I’d scheduled four sessions of play in my home megadungeon, the Chateau d’Ambreville, to provide a slice of actual old-school dungeon delving. I was a bit nervous; much of the fun of the dungeon crawl comes from being invested in the long-term development of one’s character and party. Would convention-goers enjoy the game without that attachment? (The answer turned out to be a definite yes. Read on!)

    Thursday was slow; few people had shown up to the convention at that point, and the halls were all but empty. The sign-up sheets for my games were likewise almost empty, with four players spread across four sessions!

    Only one person showed up for my first session. Not wanting to turn a player away, I let him roll up three characters and pick a destination. He chose the Keep on the Borderlands. Hearing from the locals that a party of adventurers had just visited the Caves of Chaos and trounced a tribe of orcs, his party went to the Caves… where they entered the cave that the PCs in my home game had just cleared of orcs. Instead of moving on to a more fruitful cave, he spent the next hour turning over corpses and searching rooms that had been picked clean.

    This would prove to be a theme for the rest of the convention.

    Thursday evening was spent as a player, roaming through the Castle of the Mad Archmage. The adventure was fun but frustrating, as teleport rooms confounded my mapping efforts and much of the party seemed bound and determined to get us all killed in entertaining ways. The characters were pre-gens, which saved valuable time from being spent on chargen but made it a bit harder to engage with the game.

    Friday brought in more people wandering the halls and signing up for game sessions. Five players turned up for my afternoon game, including a father and his preteen son (player of the infamous “X the Dwarf”). The party headed up to the Chateau d’Ambreville, but decided the place was too dangerous to enter! Instead, they explored the Chateau’s infamous watchtower—long since stripped of valuables by prior adventurers—then went on to visit the ruins of Ambreville town, where they were encircled by undead and only barely cut their way out. They had fun despite only acquiring three copper pieces: a sure sign of success!

    Despite my fears, no one had any problems with jumping right into the old-school dungeon delving mindset. There was no need for a grand mission; the quest for gold and magic was enough! Presumably some element of self-selection was in effect, as the adventure description was clear and straightforward in this regard. As to character creation, it went quickly, even accounting for house rules—especially coming up with special abilities for each character. More time was spent on buying equipment than anything else! The main bottleneck was a lack of rulebooks; I should have printed out copies of the relevant material beforehand.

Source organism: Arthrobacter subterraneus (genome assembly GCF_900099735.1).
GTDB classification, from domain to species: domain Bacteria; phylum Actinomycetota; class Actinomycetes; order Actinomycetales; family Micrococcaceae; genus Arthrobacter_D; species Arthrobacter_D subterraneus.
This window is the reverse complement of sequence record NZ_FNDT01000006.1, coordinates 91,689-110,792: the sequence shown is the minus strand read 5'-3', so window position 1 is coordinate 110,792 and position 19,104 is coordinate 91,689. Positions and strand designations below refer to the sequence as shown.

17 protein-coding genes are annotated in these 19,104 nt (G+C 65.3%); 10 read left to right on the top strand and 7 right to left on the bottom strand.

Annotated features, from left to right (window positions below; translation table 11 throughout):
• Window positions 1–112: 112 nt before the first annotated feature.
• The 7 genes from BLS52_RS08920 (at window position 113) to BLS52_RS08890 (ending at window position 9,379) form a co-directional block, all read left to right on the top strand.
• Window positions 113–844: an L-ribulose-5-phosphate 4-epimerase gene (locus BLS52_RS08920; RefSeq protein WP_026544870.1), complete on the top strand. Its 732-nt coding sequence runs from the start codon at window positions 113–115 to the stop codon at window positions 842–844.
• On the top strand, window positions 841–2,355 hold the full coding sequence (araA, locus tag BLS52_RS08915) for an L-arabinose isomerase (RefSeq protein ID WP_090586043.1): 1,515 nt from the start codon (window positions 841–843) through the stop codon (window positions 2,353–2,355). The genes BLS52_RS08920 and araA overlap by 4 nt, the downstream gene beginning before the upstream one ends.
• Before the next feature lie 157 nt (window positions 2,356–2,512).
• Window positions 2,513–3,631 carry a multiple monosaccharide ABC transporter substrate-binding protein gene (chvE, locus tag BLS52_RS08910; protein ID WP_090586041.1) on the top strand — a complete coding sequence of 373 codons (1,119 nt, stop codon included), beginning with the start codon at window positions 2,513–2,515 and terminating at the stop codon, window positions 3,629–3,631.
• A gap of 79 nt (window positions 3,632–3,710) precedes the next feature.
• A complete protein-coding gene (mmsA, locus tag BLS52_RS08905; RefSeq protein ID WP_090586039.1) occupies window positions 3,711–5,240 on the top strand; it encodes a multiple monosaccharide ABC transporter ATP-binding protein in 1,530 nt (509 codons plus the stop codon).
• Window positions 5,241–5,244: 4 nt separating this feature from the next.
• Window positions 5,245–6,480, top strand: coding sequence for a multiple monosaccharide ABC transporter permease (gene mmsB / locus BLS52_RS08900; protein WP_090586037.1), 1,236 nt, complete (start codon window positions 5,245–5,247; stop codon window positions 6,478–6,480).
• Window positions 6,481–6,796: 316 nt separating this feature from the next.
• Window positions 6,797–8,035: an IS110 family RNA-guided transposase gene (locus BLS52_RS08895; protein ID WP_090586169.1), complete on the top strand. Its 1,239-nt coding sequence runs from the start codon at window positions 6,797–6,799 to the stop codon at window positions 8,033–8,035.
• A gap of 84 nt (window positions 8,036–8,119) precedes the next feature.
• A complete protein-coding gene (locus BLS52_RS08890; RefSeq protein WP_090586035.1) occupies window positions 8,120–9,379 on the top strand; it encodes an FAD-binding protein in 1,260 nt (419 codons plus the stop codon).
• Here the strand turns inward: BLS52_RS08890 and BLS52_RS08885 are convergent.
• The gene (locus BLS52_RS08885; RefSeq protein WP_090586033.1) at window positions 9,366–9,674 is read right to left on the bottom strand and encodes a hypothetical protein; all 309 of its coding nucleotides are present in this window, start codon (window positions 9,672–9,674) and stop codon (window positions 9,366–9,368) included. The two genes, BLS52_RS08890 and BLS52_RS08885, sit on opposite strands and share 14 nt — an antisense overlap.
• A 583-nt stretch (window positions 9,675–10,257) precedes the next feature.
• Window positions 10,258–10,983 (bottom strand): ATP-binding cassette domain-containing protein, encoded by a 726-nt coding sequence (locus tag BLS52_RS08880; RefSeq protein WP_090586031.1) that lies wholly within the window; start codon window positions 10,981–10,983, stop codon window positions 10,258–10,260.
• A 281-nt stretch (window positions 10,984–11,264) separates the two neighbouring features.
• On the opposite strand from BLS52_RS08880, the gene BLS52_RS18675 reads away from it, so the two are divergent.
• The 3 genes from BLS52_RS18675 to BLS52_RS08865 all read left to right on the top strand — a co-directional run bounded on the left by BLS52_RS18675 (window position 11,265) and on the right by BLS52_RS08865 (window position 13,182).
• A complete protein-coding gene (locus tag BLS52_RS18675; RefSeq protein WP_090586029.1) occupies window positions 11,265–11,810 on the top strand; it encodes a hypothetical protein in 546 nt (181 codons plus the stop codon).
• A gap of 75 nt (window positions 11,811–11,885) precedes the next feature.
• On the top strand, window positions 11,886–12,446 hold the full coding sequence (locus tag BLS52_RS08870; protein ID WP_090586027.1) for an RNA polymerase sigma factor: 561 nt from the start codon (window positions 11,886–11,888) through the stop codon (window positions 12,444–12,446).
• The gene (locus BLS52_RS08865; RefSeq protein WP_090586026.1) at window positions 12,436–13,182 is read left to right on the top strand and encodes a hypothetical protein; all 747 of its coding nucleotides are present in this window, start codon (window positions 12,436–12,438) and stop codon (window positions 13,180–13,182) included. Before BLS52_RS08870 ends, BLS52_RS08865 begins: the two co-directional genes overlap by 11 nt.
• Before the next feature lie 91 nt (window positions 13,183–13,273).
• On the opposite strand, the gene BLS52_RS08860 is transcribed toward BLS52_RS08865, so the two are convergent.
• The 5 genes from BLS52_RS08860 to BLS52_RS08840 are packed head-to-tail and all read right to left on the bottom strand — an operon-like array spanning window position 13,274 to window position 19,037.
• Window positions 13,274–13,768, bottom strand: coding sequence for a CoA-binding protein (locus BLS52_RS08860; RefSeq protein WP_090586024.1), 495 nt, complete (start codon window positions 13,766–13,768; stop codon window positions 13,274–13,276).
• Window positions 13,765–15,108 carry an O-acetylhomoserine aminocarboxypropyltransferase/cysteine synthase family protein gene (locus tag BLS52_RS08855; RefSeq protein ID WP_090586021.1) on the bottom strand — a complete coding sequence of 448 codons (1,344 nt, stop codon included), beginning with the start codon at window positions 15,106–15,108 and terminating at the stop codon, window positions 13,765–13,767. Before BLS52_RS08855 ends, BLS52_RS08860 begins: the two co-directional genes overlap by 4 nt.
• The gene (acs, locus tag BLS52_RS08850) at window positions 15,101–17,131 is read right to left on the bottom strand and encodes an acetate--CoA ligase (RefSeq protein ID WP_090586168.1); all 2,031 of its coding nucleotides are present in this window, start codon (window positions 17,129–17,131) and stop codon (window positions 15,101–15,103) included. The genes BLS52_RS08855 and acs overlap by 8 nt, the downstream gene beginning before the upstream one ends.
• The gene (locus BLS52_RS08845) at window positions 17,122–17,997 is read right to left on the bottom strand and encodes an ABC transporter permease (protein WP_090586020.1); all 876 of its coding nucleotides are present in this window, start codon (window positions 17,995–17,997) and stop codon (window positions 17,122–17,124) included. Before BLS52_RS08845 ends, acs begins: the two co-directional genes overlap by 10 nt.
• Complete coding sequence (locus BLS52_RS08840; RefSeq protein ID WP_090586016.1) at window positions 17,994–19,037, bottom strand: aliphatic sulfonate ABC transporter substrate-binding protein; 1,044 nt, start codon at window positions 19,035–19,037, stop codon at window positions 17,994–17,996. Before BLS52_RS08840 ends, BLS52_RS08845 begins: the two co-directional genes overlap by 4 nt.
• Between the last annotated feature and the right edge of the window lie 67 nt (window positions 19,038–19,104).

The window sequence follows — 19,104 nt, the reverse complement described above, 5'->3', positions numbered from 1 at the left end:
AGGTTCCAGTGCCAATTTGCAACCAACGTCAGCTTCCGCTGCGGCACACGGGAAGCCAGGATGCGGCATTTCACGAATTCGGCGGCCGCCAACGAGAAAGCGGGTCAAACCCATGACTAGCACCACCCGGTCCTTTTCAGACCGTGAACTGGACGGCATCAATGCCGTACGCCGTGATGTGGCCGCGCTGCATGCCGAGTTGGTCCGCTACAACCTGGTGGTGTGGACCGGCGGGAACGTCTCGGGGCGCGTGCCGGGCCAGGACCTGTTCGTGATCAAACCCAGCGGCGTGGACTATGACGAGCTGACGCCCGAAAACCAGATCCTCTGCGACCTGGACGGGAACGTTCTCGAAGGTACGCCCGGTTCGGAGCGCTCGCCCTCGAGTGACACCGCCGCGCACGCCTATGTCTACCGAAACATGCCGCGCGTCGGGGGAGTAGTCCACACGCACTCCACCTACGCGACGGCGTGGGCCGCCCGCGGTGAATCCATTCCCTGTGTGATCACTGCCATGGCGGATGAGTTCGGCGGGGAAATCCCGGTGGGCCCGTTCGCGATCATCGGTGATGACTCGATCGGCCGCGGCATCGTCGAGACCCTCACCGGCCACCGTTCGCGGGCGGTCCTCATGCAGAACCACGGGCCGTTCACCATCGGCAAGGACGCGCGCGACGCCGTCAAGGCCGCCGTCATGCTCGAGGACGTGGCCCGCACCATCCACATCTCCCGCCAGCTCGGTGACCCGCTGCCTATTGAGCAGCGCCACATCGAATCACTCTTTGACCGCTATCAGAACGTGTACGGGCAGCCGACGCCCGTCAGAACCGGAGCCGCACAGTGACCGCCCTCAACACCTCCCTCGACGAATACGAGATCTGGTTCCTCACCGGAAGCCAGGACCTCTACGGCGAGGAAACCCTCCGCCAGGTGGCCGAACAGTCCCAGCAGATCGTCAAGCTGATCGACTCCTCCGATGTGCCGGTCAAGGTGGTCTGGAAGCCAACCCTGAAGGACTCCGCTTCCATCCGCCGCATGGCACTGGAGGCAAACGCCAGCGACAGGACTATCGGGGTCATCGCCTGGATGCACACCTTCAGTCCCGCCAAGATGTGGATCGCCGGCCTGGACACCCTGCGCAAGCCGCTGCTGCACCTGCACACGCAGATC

For the evening, I played Shock: Social Science Fiction, one of those wacky new-school games that the kids are talking about. Despite only getting about a third of the way through the game due to time constraints and a surfeit of players, it was absolutely brilliant. We sketched out an entire setting in the first hour: far-future transhuman Earth academics visiting a lost colony where hunter-gatherers with elaborate marriage rituals are at risk of occupation by ore-hungry technocrats. The remaining three hours were packed with drama, largely centering around the technocrats’ discovery that according to the arbitrary measures of genetic “fitness” that defined their caste system, the hunter-gatherers would automatically be placed in the ruling caste if they were to be conquered and assimilated as planned.

    Mind you, not only isn’t Shock an old-school game, it’s hardly a role-playing game at all. It would be better to describe it as a story game—that is, a game for creating stories. If that’s your bag, I can’t recommend it highly enough. If you’re looking to play a character and get into his or her head-space, though, it won’t give you what you want.

    Next post: Saturday!


    rama-tut is awesome

    Rama-Tut, by pre-crazy John Byrne

    I probably have several bloggable observations about the Marvel Super Heroes Role-Playing Game, but they require me to think lucidly.  Instead I’d rather just post stuff about RAMA-TUT, one of my favorite obscure super villains, created by Stan Lee and Jack Kirby in Fantastic Four 19.

    It’s related to gaming because in our game, Chrystos is playing HORUS, THE VENGEFUL FALCON, and Rama-Tut has stolen the mystical scepter he needs to become a normal human again.

    Rama-Tut’s deal is that he became a super villain because, in the future there are no role-playing games.

    For I was then, as I am now, a man of action, an adventurer! But there were no adventures in the year 3000 . . . No enemies to battle, no dragons to slay!  All was peaceful . . . Horribly, unbearably peaceful!!

    Rama-Tut wants to get out there and get his freakin’ LARP on, as passive forms of entertainment totally blow.

    Why was I born into an age when the only excitement a man can find is in watching 3-D stereovisions from a thousand years ago?!!

    His adventuring urges frustrated by the shallowness of CRPG’s, he steals a time machine, disguises it to look like the Great Sphinx of Giza, and kicks the asses of everyone in Ancient Egypt.

    Prototype of the Ultra-Diode Ray-Gun

    So, Rama-Tut is like Evil Connecticut Yankee.  Rama-Tut’s super powers consist basically of being a Super-Genius (at least by 20th Century standards), and looking totally ripped while wearing a crazy green headdress.  In Ancient Egypt, that makes him a total bad-ass.